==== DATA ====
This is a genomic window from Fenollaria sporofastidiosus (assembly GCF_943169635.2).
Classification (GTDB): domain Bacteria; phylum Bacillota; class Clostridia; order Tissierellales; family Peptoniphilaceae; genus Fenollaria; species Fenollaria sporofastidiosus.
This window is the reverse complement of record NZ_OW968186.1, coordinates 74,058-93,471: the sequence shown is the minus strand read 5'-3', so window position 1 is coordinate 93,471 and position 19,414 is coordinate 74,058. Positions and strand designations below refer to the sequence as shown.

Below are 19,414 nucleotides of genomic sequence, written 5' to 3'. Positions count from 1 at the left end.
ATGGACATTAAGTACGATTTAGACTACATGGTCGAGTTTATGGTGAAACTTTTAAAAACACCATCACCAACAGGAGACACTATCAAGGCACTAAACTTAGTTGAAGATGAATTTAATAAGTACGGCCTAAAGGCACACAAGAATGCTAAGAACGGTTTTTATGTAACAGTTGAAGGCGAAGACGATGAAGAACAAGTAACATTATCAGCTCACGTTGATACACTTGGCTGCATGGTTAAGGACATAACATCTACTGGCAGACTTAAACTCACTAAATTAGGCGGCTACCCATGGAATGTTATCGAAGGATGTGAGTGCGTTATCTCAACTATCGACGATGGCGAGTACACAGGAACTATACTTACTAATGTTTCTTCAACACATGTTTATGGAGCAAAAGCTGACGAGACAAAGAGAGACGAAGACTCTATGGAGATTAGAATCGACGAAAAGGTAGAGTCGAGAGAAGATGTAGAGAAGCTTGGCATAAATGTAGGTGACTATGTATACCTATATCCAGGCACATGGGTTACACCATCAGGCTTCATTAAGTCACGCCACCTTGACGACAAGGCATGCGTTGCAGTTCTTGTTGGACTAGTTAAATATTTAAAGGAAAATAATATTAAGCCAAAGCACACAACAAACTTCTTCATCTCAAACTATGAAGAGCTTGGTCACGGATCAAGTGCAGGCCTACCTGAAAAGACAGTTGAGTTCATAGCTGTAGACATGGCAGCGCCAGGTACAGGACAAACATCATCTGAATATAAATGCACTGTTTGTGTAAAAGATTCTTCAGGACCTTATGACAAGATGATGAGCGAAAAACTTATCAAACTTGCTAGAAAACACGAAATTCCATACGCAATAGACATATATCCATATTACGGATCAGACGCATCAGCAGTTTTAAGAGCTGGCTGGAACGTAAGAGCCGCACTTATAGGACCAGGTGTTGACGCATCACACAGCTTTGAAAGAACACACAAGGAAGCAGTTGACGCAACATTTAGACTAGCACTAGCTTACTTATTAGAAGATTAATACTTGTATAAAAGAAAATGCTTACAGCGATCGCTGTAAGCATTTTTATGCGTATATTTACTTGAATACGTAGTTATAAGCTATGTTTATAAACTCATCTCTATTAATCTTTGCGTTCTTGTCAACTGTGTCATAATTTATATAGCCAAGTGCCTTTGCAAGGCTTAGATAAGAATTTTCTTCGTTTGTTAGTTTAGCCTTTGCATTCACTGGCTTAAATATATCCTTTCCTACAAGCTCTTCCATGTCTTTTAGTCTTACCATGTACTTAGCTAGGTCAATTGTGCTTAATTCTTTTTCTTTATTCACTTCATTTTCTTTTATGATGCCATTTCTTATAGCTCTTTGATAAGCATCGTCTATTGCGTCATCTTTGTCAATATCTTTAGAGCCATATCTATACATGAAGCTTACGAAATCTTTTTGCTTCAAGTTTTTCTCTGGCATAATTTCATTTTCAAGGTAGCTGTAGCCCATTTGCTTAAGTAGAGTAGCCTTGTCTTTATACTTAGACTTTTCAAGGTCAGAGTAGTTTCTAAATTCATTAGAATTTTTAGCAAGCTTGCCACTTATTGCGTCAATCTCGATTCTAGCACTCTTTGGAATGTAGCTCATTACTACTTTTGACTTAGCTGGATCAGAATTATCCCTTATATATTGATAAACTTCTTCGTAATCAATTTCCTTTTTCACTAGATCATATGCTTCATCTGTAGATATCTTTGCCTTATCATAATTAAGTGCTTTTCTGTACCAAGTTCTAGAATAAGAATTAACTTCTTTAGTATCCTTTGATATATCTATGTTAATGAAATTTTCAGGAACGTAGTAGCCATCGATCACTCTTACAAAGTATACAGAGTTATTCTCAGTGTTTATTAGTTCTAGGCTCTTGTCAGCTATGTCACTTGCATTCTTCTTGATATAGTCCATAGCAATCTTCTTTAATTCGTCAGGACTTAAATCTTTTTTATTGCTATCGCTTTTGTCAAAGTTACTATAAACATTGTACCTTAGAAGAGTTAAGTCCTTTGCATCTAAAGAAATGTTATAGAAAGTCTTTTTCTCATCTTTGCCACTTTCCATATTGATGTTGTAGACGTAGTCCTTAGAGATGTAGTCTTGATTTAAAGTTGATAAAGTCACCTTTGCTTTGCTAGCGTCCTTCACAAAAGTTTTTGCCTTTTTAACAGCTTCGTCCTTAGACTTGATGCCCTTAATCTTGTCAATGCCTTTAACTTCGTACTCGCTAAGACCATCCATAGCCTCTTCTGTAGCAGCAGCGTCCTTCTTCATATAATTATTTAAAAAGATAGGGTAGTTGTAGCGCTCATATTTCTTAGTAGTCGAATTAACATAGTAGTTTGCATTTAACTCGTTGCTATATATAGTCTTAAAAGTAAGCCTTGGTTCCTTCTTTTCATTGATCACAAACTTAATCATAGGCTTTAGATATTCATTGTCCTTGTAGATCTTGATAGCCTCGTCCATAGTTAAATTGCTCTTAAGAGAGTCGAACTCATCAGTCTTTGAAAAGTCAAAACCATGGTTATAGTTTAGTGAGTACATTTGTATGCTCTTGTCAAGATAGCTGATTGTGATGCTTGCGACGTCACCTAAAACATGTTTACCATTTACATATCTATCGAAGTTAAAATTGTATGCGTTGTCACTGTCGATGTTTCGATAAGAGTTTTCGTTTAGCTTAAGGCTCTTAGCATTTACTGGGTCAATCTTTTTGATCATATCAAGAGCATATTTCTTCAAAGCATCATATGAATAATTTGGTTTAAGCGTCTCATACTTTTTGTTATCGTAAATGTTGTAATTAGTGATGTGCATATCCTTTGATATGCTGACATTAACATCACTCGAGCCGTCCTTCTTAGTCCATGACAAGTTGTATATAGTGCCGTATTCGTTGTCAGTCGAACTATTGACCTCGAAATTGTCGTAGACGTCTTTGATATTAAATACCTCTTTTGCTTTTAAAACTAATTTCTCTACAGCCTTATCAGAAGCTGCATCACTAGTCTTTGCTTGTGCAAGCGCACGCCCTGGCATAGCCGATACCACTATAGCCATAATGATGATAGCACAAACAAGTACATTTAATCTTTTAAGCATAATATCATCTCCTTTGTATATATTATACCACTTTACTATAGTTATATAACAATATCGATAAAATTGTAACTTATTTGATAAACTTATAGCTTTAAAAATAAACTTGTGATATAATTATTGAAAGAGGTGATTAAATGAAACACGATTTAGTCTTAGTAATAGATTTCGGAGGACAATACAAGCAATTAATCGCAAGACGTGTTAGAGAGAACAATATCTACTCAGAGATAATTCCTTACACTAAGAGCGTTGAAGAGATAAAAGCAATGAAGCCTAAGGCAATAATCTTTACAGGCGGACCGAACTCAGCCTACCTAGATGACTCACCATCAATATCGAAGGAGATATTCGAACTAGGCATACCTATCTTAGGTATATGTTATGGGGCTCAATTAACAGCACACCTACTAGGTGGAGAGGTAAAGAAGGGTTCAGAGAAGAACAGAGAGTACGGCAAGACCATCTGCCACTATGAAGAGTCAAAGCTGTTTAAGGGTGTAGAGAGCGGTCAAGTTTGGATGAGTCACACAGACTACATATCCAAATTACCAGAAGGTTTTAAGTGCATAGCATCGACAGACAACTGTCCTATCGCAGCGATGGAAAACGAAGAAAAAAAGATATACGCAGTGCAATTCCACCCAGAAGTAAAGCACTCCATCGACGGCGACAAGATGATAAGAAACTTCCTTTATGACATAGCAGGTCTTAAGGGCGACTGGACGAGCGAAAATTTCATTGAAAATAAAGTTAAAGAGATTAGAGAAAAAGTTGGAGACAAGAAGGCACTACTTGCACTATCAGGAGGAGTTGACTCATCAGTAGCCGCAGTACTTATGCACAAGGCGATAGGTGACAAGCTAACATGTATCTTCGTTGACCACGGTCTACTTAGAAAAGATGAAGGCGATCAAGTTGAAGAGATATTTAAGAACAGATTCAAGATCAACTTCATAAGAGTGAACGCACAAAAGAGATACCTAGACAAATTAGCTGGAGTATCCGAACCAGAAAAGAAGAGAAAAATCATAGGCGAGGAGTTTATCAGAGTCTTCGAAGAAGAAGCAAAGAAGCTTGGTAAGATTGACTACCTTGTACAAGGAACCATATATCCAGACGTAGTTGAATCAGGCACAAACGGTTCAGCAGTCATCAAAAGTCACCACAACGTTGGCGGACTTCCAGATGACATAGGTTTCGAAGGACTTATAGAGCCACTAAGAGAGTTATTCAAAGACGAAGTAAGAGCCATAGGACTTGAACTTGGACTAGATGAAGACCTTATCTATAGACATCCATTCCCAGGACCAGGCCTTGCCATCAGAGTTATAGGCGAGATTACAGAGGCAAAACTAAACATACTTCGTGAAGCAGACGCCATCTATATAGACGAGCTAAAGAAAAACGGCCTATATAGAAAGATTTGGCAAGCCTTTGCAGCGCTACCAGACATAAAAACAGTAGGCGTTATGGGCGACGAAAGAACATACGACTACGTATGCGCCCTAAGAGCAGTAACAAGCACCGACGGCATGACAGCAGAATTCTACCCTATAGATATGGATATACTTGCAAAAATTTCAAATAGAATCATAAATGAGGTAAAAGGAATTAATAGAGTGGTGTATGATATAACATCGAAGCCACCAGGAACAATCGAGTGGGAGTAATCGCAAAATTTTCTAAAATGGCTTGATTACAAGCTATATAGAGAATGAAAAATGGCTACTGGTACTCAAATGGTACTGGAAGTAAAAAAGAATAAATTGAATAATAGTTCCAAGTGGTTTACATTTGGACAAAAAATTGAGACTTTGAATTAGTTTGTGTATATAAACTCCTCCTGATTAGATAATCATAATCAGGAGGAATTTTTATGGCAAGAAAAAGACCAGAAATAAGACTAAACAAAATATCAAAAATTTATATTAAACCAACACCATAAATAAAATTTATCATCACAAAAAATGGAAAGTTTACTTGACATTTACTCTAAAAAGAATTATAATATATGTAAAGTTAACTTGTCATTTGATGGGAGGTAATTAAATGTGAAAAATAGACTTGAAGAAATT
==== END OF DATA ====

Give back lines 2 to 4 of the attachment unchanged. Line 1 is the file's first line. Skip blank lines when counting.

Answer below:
Classification (GTDB): domain Bacteria; phylum Bacillota; class Clostridia; order Tissierellales; family Peptoniphilaceae; genus Fenollaria; species Fenollaria sporofastidiosus.
This window is the reverse complement of record NZ_OW968186.1, coordinates 74,058-93,471: the sequence shown is the minus strand read 5'-3', so window position 1 is coordinate 93,471 and position 19,414 is coordinate 74,058. Positions and strand designations below refer to the sequence as shown.

Below are 19,414 nucleotides of genomic sequence, written 5' to 3'. Positions count from 1 at the left end.